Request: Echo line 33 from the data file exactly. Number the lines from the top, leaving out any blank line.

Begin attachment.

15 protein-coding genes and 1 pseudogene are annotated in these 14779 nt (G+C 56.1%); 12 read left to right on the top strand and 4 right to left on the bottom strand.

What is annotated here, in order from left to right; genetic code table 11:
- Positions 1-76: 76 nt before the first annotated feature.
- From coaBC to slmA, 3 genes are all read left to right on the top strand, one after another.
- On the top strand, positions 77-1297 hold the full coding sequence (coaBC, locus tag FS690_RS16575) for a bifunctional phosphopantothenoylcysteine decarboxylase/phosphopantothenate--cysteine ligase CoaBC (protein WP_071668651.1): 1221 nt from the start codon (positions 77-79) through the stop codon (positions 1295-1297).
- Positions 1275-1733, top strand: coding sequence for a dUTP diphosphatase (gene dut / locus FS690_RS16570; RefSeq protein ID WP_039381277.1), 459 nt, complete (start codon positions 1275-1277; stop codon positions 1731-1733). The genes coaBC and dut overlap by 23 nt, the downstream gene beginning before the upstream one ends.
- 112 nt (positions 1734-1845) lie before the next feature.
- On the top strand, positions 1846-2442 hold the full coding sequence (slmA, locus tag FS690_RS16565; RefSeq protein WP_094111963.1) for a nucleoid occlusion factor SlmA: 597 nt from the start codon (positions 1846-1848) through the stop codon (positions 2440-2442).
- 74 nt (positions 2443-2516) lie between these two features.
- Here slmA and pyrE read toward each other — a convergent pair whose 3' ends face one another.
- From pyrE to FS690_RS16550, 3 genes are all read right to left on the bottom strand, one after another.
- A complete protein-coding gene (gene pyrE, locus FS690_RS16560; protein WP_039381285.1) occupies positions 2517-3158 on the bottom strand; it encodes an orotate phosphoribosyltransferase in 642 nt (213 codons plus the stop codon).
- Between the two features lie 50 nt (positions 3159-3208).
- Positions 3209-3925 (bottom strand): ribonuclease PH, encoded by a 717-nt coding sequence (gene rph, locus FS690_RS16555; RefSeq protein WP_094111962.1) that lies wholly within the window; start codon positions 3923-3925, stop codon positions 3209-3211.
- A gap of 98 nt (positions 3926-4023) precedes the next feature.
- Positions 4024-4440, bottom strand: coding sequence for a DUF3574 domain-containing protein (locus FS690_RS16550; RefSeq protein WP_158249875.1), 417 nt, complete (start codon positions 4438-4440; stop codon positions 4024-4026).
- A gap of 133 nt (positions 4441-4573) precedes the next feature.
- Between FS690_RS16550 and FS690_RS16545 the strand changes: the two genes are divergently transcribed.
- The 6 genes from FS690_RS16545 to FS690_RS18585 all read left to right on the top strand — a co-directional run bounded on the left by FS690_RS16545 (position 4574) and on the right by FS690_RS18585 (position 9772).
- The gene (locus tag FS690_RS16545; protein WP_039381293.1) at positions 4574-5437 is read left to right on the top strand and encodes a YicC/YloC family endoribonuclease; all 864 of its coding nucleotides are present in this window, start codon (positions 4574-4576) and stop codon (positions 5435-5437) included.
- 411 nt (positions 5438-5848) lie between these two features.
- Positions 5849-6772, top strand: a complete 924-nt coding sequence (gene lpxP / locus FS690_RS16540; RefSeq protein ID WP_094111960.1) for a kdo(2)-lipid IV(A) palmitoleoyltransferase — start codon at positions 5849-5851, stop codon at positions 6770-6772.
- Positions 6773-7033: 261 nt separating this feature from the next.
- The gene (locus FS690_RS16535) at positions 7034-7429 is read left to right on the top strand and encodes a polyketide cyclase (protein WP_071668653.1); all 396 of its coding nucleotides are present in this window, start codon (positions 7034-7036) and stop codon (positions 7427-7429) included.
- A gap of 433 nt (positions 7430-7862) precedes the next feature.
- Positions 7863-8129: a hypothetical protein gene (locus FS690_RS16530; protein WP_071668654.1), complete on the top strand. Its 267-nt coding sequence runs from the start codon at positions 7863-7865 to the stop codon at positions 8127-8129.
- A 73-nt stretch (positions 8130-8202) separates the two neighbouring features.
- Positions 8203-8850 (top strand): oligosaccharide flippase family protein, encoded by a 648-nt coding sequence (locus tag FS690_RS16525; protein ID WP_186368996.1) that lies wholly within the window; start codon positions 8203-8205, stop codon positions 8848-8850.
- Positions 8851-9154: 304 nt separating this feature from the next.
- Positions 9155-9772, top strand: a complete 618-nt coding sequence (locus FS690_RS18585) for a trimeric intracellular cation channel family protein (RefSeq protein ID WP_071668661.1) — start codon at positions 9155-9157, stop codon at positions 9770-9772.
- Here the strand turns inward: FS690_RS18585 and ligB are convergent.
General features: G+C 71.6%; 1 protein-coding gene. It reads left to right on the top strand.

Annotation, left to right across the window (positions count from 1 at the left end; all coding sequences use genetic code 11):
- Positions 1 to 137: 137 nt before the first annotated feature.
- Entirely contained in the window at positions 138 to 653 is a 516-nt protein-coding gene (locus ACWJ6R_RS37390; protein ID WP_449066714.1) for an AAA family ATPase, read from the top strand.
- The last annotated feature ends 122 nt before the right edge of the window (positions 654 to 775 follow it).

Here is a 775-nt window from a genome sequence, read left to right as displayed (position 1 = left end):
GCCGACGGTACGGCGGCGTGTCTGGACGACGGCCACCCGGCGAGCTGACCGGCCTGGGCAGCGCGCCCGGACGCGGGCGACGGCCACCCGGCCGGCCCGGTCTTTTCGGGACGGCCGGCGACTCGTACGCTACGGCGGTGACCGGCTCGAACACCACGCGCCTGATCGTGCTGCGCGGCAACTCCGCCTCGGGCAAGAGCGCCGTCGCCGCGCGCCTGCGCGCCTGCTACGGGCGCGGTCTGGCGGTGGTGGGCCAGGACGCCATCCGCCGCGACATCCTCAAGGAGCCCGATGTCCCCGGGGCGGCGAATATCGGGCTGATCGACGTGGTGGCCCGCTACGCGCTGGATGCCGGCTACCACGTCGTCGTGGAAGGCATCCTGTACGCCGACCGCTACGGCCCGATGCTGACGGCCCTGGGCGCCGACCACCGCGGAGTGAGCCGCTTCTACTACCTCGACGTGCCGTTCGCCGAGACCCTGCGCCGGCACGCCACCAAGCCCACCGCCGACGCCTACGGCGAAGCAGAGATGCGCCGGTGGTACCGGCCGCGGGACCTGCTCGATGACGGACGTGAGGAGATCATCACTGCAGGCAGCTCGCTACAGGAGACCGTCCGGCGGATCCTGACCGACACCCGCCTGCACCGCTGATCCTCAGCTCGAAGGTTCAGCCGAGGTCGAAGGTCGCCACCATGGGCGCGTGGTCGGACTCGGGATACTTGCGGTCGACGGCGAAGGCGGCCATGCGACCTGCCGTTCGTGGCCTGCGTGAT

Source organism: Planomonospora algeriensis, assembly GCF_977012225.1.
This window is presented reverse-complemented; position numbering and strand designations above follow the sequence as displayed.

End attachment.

Annotation, left to right across the window (positions count from 1 at the left end; all coding sequences use genetic code 11):